print(o)


and then further filter these data with Python. The 13 triples completely describe all data objects and their connections in the file, so that one could use this information for plotting or reconstructing the original RDF. Note that the source RDF file takes much less space then the resulting triples.

### Competition data

The competition dataset contains three files in two formats (RDF-XML and RDF-TTL):

1. biography (1,081,674 triples) stores most biographical information from the Orlando dataset in the categories listed in the table below, as well as biographical materials that don’t align easily with the specified categories.
2. bibliography (2,240,072 triples) stores standard bibliographic metadata using the Bibframe ontology, including data about works published by the authors whose lives are described in the dataset, plus all works referenced in the Orlando textbase.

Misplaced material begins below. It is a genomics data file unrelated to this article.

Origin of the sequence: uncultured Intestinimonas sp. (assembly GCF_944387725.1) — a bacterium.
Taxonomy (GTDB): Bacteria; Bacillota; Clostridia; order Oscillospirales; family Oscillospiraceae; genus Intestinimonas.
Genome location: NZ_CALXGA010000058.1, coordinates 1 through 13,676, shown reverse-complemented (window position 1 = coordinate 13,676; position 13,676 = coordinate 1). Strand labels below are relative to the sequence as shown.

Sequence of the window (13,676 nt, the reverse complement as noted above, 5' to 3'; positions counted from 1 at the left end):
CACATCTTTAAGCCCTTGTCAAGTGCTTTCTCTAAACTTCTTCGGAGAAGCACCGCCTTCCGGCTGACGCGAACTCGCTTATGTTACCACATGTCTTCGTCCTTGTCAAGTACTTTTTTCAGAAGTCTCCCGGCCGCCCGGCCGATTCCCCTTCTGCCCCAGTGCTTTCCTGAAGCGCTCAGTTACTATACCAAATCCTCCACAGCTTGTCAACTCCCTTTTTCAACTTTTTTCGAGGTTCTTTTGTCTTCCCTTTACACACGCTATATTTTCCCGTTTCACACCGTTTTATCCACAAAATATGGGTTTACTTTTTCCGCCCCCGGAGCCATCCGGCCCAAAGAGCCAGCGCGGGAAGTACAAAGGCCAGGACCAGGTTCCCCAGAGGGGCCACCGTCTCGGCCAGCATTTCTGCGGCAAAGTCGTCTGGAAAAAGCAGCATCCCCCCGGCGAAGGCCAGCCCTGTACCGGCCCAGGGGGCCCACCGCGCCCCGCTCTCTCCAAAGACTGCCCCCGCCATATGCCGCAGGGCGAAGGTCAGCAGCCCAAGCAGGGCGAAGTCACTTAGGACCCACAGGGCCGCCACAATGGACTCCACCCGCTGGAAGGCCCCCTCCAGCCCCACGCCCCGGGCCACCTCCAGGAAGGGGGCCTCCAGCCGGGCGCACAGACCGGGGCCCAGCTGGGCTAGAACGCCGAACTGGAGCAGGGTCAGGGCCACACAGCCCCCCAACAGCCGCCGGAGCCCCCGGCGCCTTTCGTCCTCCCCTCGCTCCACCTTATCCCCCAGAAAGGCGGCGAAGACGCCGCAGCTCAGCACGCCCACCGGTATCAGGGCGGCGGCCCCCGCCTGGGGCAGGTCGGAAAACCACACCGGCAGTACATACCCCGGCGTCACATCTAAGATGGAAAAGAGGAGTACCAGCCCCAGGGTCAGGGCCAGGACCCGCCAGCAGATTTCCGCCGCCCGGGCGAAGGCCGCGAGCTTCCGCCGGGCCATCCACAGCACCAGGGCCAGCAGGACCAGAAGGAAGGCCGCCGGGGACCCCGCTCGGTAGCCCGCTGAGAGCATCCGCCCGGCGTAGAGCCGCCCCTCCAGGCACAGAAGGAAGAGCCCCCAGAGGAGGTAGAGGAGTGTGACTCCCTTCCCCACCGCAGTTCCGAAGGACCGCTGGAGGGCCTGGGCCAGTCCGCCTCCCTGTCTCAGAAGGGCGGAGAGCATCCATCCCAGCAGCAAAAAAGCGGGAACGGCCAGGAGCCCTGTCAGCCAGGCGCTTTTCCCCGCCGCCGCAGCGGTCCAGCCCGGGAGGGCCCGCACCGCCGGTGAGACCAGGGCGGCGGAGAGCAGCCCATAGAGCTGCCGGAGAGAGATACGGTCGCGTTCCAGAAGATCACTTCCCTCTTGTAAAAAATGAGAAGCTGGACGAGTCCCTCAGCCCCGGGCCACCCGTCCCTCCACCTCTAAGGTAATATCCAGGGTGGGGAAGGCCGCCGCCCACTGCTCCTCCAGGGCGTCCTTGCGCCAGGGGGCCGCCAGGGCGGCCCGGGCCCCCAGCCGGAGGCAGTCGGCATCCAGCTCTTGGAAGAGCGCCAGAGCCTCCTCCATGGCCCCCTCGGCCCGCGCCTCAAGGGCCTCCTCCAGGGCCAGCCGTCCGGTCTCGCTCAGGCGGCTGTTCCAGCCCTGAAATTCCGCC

3. culturalFormsSubset is a subset of biography focused on social identities. We thought it might be useful to have cultural identities in a separate file, if you only want to work with these data.
Category Description
Birth and Death Birth and death dates for writers for whom these are known, in some cases including birth order within family and cause of death
Cultural identities Information on the social identities associated with writers, ranging from language, religion, social class, race, colour, or ethnicity to nationality. Such identities shift both historically and at times within writers’ lives
Education Includes links to instructors, schools, subjects of study, and credentials earned
Family relations Information on the family members, including spouses, of writers, and at times information related to their occupations or cultural identities